Re Aro Company Ltd
|England & Wales
Company - Winding up - Execution - Arrest of vessel - Issue of writ in rem by creditor - Writ not served and ship not arrested - Caveat entered in Admiralty Register - Subsequent liquidation of company - Application by creditor for leave to proceed with action in rem - Whether secured creditor - Whether leave should be granted to proceed with action -
On January 16, 1978, an unregistered Liberian shipping company was ordered to be wound up compulsorily on a petition presented by a P & I club in respect of an admitted indebtedness of US $134,912.37 owed for calls. The company's principal place of business was at Piraeus, it had no place of business in the United Kingdom and its only asset was the vessel Aro, which had, since 1975, been laid up in the Blackwater River for lack of employment. The vessel's only likely value was US $300,000 for scrap. Besides the petitioning creditor's debt, other debts were claimed to be owing, namely one of US $147,598.40 to S Ltd. for fuel supplied, one of £106,000 to another company for disbursements, manufactures and expenses, and an unliquidated claim by the plaintiffs to damages in respect of damage to a cargo of oil carried by the vessel in September 1974, estimated at US $60,000. In addition there was a small claim by the Admiralty Marshal for expenses arising out of the arrest of the vessel by S Ltd. on May 7, 1977, under a writ issued in the Admiralty Court on March 3, 1977. On May 4, 1977, the petitioning creditor had commenced proceedings in the Commercial Court, and had obtained an injunction restraining the company from removing the vessel from the jurisdiction. On July 29, 1977, the plaintiffs issued a writ in the Admiralty Court in respect of their claim to damages, but such writ was not served nor was the vessel arrested by the plaintiffs, who merely entered a caveat in the Admiralty Register on the same day as the issue of their writ, with the result that if S Ltd. lifted its arrest, the vessel could still not be moved by the company without notice to the plaintiffs.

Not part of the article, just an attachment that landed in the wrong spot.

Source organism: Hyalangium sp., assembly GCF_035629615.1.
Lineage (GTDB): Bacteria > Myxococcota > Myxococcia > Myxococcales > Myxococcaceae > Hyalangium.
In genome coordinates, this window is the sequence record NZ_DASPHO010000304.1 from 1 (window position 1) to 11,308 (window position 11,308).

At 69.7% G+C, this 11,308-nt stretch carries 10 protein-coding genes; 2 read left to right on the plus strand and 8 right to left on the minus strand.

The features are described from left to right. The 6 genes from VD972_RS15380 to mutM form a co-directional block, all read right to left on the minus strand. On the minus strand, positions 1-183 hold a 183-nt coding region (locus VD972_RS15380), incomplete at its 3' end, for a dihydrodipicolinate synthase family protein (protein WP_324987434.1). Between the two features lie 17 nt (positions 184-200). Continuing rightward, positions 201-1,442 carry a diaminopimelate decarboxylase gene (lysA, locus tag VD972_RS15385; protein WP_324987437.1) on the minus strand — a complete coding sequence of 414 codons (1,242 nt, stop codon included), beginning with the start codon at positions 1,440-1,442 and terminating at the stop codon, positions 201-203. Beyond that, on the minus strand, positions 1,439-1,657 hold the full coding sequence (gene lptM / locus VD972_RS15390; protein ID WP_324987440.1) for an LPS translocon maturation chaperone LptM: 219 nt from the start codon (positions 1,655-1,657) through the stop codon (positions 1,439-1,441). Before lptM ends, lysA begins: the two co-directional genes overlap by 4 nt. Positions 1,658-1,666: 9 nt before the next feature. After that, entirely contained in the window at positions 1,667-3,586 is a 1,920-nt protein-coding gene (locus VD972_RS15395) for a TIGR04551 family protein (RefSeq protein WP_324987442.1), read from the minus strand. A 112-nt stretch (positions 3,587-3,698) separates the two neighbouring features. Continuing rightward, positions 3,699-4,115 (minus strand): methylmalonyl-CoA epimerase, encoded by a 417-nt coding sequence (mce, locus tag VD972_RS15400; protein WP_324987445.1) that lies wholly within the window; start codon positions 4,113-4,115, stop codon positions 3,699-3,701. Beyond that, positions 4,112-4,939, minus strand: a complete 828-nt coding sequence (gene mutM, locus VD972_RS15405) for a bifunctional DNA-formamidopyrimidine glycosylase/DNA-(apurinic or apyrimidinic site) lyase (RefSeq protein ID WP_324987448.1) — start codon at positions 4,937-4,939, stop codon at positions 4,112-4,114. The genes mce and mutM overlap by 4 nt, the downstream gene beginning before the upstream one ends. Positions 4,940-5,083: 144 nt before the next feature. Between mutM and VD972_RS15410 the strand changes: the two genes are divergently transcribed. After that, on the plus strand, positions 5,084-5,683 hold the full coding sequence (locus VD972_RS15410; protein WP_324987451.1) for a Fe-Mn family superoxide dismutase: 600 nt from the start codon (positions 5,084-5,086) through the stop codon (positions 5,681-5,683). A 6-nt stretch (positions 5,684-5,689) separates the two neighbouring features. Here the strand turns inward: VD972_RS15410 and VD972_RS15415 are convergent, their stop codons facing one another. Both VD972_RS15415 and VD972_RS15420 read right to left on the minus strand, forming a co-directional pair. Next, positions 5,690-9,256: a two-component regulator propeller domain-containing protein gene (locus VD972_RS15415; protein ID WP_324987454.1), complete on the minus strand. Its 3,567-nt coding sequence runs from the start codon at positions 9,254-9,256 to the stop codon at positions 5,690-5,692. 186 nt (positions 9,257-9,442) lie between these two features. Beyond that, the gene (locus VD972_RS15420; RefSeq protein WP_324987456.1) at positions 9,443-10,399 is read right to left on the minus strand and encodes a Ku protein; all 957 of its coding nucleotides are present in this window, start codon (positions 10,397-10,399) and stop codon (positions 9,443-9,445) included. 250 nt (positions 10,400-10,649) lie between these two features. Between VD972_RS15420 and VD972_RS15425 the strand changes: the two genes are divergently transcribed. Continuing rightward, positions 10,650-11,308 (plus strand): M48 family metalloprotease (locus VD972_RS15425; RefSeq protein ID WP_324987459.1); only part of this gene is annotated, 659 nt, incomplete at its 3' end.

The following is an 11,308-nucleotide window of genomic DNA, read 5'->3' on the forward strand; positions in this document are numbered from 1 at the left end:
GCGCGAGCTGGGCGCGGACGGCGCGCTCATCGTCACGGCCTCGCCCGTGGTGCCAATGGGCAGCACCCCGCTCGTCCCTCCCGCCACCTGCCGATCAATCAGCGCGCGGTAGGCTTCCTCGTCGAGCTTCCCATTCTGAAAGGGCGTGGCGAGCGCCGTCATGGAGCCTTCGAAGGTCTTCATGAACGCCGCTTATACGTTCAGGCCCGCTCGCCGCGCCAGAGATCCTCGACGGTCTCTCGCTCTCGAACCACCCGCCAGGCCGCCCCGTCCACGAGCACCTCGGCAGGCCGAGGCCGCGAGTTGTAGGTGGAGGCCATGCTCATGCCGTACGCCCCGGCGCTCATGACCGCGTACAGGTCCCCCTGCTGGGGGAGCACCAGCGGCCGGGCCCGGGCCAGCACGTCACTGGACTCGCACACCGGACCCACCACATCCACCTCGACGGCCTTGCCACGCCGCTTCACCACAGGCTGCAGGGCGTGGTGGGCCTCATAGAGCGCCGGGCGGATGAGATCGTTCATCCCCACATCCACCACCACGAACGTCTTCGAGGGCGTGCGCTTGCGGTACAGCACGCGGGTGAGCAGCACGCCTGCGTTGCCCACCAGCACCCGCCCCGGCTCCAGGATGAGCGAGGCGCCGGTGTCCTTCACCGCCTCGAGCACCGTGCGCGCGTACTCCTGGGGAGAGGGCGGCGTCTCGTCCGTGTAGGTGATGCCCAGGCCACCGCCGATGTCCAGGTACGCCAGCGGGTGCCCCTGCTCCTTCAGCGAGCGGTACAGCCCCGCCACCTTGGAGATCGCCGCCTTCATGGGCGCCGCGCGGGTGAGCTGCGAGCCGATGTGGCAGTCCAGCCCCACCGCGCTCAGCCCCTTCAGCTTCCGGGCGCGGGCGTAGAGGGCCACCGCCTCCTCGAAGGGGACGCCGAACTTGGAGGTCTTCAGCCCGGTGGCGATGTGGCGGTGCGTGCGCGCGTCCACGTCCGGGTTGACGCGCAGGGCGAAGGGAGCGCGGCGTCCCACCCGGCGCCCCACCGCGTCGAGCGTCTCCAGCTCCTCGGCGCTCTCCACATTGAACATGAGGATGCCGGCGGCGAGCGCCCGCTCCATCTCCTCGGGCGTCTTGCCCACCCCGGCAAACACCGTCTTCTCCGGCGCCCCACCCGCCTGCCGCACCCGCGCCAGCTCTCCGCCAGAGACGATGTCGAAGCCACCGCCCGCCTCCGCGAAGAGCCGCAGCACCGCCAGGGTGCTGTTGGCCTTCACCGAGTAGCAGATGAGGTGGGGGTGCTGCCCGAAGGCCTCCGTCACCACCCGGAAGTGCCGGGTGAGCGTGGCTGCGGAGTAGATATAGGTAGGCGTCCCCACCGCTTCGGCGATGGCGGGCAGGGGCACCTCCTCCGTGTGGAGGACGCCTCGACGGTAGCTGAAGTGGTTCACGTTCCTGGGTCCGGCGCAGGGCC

On the plaintiffs' summons dated February 7, 1978, for leave, pursuant to section 231 of the Companies Act 1948, to continue their action against the vessel and the company, now pending in the Admiralty Court of the Queen's Bench Division notwithstanding the making of the winding-up order on January 16, 1978: —
Held, dismissing the summons, that a plaintiff who issued a writ in rem did not invoke the jurisdiction of the Admiralty Court and perfect the security of his claim until he served the writ and arrested the ship; that, since the plaintiffs had not taken the necessary steps to perfect their security, they were not secured creditors and, therefore, the court would not enable them to achieve priority over other unsecured creditors by granting leave, under section 231 of the Companies Act 1948, to proceed with their action in the Admiralty Court (post, pp. 168C–169A).
The following cases are referred to in the judgment:
Anglo-Baltic and Mediterranean Bank v. Barber & Co. [
Berny, The [
Cella, The (
Croshaw v. Lyndhurst Ship Co. [
London and Devon Biscuit Co., In re (
Oak Pits Colliery Co., In re (
Pacific, The (
Pieve Superiore, The (
Roundwood Colliery Co., In re [
Thurso New Cas Co., In re (
Vron Colliery Co., In re (
Wanzer Ltd., In re [
The following additional cases were cited in argument:
Australian Direct Steam Navigation Co., In re (
Bowkett v. Fullers United Electric Works Ltd. [
Commercial Bank Corporation of India and the East, In re (Smith, Fleming & Co.'s Case; Gledstanes & Co.'s Case) (
James W. Elwell, The [